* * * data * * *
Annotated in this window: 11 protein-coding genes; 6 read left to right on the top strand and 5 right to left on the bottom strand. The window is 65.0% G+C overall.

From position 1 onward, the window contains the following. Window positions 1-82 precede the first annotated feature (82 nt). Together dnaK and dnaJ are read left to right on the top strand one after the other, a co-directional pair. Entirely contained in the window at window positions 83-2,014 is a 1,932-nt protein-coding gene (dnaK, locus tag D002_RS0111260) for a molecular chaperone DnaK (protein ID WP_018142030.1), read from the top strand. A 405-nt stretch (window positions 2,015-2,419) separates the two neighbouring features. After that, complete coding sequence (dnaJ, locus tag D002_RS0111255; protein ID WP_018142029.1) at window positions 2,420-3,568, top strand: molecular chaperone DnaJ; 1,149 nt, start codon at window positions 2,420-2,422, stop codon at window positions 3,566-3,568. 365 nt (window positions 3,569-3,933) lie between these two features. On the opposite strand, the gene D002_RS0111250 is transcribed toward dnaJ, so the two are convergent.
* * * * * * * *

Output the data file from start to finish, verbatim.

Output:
Annotated in this window: 11 protein-coding genes; 6 read left to right on the top strand and 5 right to left on the bottom strand. The window is 65.0% G+C overall.

From position 1 onward, the window contains the following. Window positions 1-82 precede the first annotated feature (82 nt). Together dnaK and dnaJ are read left to right on the top strand one after the other, a co-directional pair. Entirely contained in the window at window positions 83-2,014 is a 1,932-nt protein-coding gene (dnaK, locus tag D002_RS0111260) for a molecular chaperone DnaK (protein ID WP_018142030.1), read from the top strand. A 405-nt stretch (window positions 2,015-2,419) separates the two neighbouring features. After that, complete coding sequence (dnaJ, locus tag D002_RS0111255; protein ID WP_018142029.1) at window positions 2,420-3,568, top strand: molecular chaperone DnaJ; 1,149 nt, start codon at window positions 2,420-2,422, stop codon at window positions 3,566-3,568. 365 nt (window positions 3,569-3,933) lie between these two features. On the opposite strand, the gene D002_RS0111250 is transcribed toward dnaJ, so the two are convergent.